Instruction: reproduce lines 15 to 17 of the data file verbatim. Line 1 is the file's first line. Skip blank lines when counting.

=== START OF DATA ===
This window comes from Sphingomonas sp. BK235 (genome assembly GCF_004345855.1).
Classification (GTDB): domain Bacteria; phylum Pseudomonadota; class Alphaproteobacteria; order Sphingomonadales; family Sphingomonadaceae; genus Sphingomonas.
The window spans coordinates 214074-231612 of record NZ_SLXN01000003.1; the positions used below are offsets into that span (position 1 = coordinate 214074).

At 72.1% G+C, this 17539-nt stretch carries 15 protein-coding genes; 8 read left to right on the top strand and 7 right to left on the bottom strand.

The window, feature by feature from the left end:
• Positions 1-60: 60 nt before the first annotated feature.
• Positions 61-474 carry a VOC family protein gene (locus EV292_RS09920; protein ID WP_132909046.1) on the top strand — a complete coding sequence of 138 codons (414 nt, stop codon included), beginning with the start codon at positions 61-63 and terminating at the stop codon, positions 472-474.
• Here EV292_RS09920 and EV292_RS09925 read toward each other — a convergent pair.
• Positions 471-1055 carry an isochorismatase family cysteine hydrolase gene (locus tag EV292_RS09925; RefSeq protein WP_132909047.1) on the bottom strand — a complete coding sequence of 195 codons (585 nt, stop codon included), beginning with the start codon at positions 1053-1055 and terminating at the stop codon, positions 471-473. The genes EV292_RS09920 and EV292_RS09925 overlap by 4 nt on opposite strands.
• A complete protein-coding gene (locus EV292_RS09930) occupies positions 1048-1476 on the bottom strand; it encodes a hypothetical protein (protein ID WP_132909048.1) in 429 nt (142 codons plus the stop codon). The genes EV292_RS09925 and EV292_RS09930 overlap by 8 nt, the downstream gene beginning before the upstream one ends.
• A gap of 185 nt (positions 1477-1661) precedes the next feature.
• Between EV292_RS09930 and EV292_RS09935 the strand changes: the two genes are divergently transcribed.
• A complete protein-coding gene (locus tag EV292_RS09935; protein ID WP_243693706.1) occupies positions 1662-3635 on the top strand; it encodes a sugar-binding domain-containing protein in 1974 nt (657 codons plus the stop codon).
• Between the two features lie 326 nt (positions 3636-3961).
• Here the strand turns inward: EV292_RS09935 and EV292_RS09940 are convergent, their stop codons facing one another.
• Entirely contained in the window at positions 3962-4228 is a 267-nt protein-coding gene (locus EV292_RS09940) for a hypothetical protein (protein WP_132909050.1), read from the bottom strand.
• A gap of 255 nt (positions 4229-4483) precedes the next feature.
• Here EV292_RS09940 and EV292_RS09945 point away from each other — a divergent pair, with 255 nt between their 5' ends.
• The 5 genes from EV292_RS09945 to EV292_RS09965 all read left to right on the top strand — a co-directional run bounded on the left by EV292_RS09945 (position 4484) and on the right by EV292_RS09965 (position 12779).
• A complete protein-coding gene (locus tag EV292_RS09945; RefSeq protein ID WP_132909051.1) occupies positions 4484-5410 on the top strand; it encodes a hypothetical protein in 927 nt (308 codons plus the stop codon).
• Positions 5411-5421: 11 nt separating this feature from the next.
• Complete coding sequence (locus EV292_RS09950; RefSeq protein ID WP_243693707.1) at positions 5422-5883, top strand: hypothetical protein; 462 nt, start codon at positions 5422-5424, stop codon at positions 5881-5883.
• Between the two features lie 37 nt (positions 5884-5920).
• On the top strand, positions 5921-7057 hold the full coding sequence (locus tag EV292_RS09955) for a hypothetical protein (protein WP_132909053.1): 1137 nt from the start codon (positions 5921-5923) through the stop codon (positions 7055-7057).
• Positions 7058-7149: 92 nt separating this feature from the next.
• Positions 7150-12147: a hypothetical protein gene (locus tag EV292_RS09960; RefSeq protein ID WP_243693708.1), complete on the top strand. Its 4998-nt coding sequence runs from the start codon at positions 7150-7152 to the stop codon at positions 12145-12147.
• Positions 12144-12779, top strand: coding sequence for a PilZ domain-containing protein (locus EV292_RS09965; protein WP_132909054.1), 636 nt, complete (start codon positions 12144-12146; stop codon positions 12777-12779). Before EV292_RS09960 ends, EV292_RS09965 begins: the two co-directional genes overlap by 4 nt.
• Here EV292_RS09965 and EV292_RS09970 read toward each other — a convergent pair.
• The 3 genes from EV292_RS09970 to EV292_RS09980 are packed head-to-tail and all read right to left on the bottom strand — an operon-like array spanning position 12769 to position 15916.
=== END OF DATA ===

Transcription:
• Here the strand turns inward: EV292_RS09935 and EV292_RS09940 are convergent, their stop codons facing one another.
• Entirely contained in the window at positions 3962-4228 is a 267-nt protein-coding gene (locus EV292_RS09940) for a hypothetical protein (protein WP_132909050.1), read from the bottom strand.
• A gap of 255 nt (positions 4229-4483) precedes the next feature.